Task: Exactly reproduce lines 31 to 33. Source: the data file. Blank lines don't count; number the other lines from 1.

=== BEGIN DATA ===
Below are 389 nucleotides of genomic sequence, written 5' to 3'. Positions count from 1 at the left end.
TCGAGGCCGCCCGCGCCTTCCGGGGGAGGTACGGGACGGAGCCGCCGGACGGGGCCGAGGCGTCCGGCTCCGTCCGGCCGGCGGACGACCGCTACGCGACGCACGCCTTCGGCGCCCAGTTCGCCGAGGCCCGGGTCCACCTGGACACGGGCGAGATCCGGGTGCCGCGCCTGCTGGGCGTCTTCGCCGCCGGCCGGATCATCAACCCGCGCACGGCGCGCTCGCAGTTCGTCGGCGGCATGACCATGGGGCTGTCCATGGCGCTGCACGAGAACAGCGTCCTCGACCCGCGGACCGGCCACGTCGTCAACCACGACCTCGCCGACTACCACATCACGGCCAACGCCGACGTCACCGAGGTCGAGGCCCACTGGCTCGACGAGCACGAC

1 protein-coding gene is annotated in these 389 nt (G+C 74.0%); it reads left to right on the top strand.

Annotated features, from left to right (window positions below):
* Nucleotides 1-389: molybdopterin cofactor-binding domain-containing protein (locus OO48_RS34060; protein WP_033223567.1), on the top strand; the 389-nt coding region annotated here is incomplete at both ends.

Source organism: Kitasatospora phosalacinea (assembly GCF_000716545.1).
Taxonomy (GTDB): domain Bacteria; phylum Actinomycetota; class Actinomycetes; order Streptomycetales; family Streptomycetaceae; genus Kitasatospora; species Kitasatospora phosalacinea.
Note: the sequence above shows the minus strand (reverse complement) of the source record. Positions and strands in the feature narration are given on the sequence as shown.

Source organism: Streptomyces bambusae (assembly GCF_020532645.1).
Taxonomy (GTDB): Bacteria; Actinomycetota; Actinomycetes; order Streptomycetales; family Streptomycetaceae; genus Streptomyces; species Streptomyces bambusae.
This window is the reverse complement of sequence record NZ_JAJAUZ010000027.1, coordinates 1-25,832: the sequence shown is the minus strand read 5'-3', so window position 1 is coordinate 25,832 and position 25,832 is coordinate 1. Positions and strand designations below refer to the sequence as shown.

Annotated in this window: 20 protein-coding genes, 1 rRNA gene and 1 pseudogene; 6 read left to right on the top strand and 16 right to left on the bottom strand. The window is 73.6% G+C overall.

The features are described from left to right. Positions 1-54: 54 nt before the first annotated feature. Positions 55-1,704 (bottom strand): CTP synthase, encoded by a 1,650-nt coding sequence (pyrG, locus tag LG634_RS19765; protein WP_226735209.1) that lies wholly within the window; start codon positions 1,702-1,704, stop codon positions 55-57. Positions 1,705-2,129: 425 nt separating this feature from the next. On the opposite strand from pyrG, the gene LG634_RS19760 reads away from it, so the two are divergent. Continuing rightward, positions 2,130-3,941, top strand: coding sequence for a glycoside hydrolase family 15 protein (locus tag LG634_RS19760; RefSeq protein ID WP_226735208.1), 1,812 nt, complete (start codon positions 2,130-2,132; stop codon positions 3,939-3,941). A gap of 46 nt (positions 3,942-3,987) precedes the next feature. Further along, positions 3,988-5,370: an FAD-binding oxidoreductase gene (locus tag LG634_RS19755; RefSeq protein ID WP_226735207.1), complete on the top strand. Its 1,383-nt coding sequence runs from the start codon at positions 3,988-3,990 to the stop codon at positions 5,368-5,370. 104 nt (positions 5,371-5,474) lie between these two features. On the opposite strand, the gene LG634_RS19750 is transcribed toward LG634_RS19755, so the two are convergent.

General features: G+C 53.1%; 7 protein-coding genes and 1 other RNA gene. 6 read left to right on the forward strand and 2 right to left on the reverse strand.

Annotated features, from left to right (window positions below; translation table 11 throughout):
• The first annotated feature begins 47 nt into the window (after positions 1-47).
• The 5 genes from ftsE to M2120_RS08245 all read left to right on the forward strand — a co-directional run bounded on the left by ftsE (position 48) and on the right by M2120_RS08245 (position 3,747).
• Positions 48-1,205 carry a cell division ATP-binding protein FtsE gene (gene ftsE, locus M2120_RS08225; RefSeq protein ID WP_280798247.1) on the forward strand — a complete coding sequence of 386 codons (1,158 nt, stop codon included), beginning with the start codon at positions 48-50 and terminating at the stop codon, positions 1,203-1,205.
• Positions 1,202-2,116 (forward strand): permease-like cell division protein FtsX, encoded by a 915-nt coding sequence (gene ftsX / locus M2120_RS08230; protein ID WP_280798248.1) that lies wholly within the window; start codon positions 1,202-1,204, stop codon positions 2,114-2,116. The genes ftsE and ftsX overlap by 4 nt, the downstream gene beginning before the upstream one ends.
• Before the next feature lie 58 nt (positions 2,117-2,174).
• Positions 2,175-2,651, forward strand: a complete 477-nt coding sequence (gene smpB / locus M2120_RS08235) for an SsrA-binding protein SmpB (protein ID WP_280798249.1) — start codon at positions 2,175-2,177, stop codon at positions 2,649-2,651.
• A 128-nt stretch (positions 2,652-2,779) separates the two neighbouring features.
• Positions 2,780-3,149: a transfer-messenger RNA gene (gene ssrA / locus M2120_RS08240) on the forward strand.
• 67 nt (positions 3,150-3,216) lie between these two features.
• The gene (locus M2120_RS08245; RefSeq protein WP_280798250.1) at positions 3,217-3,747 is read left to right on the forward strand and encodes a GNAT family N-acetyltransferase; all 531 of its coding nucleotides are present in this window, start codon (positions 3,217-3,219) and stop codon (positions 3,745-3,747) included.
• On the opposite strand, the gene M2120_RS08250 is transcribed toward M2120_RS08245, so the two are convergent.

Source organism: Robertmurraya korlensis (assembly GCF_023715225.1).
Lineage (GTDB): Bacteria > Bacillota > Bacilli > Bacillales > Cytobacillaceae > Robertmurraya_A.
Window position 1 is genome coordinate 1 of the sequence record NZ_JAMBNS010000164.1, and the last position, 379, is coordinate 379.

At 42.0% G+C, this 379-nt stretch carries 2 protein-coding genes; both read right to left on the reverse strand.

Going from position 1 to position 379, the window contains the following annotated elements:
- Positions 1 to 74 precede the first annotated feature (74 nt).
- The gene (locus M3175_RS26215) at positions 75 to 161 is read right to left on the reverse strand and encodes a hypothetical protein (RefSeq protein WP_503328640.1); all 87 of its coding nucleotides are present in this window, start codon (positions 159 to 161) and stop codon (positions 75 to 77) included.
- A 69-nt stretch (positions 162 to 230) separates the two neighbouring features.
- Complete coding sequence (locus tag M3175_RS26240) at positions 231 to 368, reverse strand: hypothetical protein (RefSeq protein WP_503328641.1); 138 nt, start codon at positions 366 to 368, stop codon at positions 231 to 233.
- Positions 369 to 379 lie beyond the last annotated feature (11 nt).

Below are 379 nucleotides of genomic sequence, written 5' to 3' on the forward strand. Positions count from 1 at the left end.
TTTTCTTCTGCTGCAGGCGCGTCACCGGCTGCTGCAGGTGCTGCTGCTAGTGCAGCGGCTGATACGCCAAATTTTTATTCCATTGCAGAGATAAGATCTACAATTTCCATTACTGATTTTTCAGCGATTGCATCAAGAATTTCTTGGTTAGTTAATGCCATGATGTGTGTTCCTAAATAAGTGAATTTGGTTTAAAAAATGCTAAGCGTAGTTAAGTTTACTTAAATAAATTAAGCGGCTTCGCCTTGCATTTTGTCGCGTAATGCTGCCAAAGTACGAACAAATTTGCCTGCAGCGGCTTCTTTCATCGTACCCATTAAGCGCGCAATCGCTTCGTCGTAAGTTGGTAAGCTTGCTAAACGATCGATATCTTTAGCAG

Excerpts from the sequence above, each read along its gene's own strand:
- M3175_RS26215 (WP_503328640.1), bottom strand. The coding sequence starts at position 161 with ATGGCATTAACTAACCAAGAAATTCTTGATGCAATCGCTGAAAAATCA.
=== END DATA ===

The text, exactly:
Going from position 1 to position 379, the window contains the following annotated elements:
- Positions 1 to 74 precede the first annotated feature (74 nt).
- The gene (locus M3175_RS26215) at positions 75 to 161 is read right to left on the reverse strand and encodes a hypothetical protein (RefSeq protein WP_503328640.1); all 87 of its coding nucleotides are present in this window, start codon (positions 159 to 161) and stop codon (positions 75 to 77) included.